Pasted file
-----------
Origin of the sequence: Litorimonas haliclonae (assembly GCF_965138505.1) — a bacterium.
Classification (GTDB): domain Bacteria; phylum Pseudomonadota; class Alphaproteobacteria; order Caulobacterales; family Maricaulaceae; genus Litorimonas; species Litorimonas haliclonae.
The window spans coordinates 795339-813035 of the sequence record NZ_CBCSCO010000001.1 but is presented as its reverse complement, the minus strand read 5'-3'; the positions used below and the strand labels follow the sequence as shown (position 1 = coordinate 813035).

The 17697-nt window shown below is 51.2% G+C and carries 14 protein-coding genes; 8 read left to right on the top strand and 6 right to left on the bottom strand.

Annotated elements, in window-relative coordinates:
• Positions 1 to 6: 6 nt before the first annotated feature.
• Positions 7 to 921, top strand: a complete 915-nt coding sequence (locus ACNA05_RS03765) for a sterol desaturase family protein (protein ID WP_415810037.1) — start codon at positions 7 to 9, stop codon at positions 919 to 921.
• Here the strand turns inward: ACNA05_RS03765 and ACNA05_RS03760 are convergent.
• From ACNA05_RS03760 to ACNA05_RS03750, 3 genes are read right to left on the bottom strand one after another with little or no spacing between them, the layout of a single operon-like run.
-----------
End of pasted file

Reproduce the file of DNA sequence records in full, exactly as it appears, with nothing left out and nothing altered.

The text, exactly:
Origin of the sequence: Litorimonas haliclonae (assembly GCF_965138505.1) — a bacterium.
Classification (GTDB): domain Bacteria; phylum Pseudomonadota; class Alphaproteobacteria; order Caulobacterales; family Maricaulaceae; genus Litorimonas; species Litorimonas haliclonae.
The window spans coordinates 795339-813035 of the sequence record NZ_CBCSCO010000001.1 but is presented as its reverse complement, the minus strand read 5'-3'; the positions used below and the strand labels follow the sequence as shown (position 1 = coordinate 813035).

The 17697-nt window shown below is 51.2% G+C and carries 14 protein-coding genes; 8 read left to right on the top strand and 6 right to left on the bottom strand.

Annotated elements, in window-relative coordinates:
• Positions 1 to 6: 6 nt before the first annotated feature.
• Positions 7 to 921, top strand: a complete 915-nt coding sequence (locus ACNA05_RS03765) for a sterol desaturase family protein (protein ID WP_415810037.1) — start codon at positions 7 to 9, stop codon at positions 919 to 921.
• Here the strand turns inward: ACNA05_RS03765 and ACNA05_RS03760 are convergent.
• From ACNA05_RS03760 to ACNA05_RS03750, 3 genes are read right to left on the bottom strand one after another with little or no spacing between them, the layout of a single operon-like run.